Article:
When feeding them directly you’ll want to turn off the flow of water that reaches them because Cyphastrea have stubby tentacles and can’t pluck food particles from a strong flow. They won’t eat a ton so only give them a light dusting of food when target feeding. Excess food will go to waste if it’s not consumed by your reef tank inhabitants. And once it starts to rot it will cause ammonia levels to rise, potentially stressing your aquarium inhabitants.
Propagating Cyphastrea Coral
Cyphastrea are hermaphroditic stony corals, meaning they have both male and female organs in the same colony. In the wild, corals time their mass spawning to coincide with the phases of the moon and the tides. They then release massive quantities of eggs and sperm into the water column, which mix and eventually form planktonic larvae called planula. These planula drift with the currents, feeding on and being eaten by other zooplankton until they settle back into the reef and form new colonies.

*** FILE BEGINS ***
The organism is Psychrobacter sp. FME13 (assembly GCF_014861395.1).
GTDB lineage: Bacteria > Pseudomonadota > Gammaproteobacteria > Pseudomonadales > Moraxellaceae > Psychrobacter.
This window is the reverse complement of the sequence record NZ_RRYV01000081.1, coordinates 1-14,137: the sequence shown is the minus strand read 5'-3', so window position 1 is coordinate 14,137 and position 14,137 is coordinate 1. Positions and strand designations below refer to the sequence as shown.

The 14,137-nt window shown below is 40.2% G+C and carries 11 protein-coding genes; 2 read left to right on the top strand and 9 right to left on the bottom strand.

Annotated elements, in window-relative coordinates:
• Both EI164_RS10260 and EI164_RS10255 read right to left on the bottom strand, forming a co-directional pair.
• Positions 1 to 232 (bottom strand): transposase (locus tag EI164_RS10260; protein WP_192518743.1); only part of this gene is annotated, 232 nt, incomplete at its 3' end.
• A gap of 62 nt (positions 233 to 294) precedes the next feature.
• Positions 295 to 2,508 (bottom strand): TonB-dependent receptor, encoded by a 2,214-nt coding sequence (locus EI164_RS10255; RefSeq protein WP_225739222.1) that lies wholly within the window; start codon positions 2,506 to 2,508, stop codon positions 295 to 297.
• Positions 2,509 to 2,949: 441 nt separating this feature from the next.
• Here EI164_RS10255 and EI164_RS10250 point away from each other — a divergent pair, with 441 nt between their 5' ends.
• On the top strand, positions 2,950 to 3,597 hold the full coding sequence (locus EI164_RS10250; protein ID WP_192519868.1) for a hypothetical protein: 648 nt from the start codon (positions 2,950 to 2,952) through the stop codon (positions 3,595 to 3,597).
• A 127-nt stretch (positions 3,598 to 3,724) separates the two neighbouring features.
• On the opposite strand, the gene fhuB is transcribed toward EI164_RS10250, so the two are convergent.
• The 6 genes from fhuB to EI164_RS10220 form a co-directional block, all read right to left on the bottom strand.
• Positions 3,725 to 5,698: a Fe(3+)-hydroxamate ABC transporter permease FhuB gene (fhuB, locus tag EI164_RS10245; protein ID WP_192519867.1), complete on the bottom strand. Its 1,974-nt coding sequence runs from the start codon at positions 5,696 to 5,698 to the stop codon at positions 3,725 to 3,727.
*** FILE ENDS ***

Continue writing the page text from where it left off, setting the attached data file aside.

Since it’s fairly difficult to simulate the tides and phases of the moon in a home aquarium, most reef keepers rely on coral “fragging” instead. If you’ve ever bought a coral “frag” you’ve already seen the end result of this process. Essentially this involves splitting the coral into several fragments. As simple animals, most corals can regenerate if split into pieces, forming clones of the original colony that will simply continue growing!
Corals can be fragged using a variety of techniques that mostly depend on the growth form and regeneration ability of a type of coral. For Cyphastrea, a band saw is the best way, cutting through both its encrusting growth and its substrate.
A band saw with water cooling is one of the best tools for fragging Cyphastrea Coral. And if you can, you should mix iodine into the coolant water. This way, the wounds you create are immediately treated with iodine, which helps prevent infections from arising until the coral heals from the procedure.
Once you’ve fragged your healthy Cyphastrea colony into several pieces, you can then glue them to ceramic frag disks or chunks of coral or live rock. The new coral frags will need a week or two to heal from what’s clearly a traumatic experience for them. And eventually they will start expanding and growing anew, looking to colonize new space and find new food sources!